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Conor McGregor is slated to face off against Floyd Mayweather on August 26, and the “Notorious” UFC champ may not have much of a shot against the unbeaten “Money” Mayweather.

The latest video emerging from the McGregor camp was in response to Mayweather’s training video. To say the least, the results aren’t encouraging.

While the two training regimens are drastically different, the key here is the two fighter’s movement.

Mayweather, as we’ve known, is quick-twitch with rapid movement, blazing fast strikes and he’ll have landed four punches before you know what happens. For McGregor, it’s obvious he’s focusing on power. No training in the world will get him to the same speed as Mayweather, but it’s his movement that is worrisome from these videos. He’s stuck in mud, his head hangs and it’s not fluid.

Here’s each video separately if it’s difficult to watch both screens.

And here’s video of McGregor’s training, which was released back in mid-June.

McGregor is a fine striker, with power and precision. But he’ll need more than that to beat one of the best boxers ever, Mayweather.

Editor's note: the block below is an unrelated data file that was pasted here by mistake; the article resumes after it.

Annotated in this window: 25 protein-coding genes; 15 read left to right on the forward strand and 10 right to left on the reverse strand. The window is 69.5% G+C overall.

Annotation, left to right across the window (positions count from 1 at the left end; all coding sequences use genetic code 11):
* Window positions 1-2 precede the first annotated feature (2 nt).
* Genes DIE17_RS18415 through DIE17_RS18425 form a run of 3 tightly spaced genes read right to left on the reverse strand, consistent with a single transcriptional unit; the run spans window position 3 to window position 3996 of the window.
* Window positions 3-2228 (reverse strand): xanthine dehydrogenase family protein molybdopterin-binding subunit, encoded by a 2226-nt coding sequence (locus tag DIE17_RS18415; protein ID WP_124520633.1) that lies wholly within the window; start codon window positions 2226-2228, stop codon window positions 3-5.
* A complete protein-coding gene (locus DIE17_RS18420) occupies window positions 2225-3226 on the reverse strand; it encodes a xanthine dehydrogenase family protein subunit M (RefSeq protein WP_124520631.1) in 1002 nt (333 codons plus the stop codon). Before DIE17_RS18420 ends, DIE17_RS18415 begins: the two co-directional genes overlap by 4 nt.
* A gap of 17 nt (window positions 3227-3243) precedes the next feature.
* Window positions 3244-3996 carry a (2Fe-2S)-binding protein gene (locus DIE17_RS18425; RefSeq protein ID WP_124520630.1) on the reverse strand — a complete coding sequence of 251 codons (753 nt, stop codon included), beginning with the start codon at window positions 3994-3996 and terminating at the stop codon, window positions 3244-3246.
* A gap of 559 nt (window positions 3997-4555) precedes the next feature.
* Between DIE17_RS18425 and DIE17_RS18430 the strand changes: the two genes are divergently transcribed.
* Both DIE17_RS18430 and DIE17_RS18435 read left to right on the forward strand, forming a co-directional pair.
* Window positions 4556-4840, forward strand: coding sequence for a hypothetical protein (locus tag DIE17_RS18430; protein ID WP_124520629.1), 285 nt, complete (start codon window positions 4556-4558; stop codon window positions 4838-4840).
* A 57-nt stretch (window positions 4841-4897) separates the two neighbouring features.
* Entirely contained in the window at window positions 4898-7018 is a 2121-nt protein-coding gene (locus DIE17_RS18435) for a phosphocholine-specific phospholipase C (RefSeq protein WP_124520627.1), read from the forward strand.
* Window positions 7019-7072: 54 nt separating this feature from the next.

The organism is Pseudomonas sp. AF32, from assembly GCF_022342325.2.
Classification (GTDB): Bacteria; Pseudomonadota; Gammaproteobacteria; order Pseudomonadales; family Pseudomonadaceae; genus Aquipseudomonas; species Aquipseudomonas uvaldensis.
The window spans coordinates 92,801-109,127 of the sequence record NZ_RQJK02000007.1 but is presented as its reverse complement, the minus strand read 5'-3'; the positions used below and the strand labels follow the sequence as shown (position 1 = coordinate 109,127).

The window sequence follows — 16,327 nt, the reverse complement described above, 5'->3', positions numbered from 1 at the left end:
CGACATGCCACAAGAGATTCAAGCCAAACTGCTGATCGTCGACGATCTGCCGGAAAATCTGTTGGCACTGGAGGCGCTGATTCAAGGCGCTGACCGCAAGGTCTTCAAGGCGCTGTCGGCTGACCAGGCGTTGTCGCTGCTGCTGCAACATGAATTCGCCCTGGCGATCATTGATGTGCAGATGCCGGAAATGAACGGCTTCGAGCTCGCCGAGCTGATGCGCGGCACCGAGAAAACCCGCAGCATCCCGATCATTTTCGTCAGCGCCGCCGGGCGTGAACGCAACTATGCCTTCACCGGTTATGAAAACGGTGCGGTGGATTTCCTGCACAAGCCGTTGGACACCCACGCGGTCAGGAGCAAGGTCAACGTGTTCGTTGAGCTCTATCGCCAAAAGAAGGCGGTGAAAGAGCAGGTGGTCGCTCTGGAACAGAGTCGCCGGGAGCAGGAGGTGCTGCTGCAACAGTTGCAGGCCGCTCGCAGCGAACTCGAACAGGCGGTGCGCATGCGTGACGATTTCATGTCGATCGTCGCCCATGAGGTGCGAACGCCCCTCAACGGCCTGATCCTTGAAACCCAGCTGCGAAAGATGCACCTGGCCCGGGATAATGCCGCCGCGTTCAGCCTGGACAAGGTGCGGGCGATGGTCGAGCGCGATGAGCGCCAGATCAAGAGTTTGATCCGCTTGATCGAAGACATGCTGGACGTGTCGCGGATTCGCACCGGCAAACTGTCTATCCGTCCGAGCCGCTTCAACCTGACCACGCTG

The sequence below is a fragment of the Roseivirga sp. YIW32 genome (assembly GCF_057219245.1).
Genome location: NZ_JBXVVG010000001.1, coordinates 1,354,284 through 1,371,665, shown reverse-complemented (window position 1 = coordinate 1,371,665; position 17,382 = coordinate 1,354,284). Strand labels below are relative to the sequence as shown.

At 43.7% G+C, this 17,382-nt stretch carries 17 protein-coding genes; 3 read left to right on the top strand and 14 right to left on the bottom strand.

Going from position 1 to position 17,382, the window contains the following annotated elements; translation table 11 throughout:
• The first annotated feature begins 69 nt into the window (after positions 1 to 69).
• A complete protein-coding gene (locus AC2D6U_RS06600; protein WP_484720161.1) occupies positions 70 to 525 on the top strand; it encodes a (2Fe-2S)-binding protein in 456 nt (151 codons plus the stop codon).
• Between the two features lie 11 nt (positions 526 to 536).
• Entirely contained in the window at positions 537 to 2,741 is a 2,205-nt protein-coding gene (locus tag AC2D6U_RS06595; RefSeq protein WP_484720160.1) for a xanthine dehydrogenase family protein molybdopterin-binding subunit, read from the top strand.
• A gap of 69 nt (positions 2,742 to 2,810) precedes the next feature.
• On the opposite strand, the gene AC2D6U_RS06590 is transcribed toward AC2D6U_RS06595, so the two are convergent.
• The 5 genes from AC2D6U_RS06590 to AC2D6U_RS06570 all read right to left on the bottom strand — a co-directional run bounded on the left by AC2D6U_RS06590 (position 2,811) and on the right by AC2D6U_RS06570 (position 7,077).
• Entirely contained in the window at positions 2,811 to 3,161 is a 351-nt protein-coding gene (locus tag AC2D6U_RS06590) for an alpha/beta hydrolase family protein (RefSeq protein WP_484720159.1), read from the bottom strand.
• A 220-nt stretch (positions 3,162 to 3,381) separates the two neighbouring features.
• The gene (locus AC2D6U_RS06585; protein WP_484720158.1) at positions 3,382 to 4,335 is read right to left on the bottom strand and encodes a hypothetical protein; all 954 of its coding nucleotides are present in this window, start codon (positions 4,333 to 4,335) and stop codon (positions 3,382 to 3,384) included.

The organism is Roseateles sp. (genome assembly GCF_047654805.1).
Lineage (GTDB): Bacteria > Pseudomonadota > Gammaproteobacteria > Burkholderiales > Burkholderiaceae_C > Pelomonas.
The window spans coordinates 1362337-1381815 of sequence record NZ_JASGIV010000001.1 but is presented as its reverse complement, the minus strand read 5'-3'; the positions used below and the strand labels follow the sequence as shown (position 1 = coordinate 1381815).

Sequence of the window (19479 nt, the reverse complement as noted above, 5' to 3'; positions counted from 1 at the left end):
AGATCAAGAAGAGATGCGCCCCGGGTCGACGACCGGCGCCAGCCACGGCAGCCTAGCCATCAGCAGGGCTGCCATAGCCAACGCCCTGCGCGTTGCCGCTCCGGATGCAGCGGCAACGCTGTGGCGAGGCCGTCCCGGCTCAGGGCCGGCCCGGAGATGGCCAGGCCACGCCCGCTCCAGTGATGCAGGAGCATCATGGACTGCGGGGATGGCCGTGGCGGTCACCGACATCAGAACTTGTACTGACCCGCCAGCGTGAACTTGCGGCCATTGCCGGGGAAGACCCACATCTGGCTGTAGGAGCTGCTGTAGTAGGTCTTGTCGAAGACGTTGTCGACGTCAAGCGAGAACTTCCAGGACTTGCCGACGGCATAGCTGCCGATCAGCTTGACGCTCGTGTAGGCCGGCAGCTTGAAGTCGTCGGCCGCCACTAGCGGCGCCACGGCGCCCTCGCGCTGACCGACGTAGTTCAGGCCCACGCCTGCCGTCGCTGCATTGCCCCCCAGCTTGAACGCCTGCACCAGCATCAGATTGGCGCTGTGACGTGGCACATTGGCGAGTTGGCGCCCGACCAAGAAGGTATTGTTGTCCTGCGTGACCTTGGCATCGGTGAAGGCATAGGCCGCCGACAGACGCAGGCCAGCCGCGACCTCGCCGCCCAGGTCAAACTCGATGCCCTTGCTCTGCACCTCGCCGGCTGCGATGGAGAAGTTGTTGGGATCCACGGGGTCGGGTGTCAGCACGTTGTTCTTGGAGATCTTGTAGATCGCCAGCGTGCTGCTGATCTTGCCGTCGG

Per MMA Mania:

“Conor showed me that he’s got some boxing background. His counter left hand was pretty good,” van Heerden told The Washington Journal. “What chance does he have against Mayweather, the best boxer in the world? A puncher’s chance. So he swings well; he swings a big shot. Maybe he lands it. That might seal it for him. But honestly, do I see Conor beat Mayweather, no, I don’t.”

Mayweather (49-0) hasn’t won by TKO since 2007, and as any boxing fan from the past 10 years has seen, he’s quite willing to out-point his opposition. Out-pointing doesn’t necessarily mean he’s taking it easy, utterly embarrassing anyone who has stepped to the 40-year-old Mayweather over his tenure at the top.

Now, McGregor makes his debut in a boxing ring against of the greatest boxers of all-time with zero in-ring experience. Sure, McGregor has fought MMA since 2007, compiling a 21-3 record while knocking out or stopping just about anyone who comes his way. But boxing is a different animal, and he won’t be able to set up strikes with straight leg kicks or elbows. His three losses have each been by submission, but he won’t have to worry about that in this strictly boxing match. Instead, it’ll all be about reacting, countering and trying to finagle around Mayweather’s lightning quick strikes.

Judging by limited viewing of his sparring session, it may not go well.

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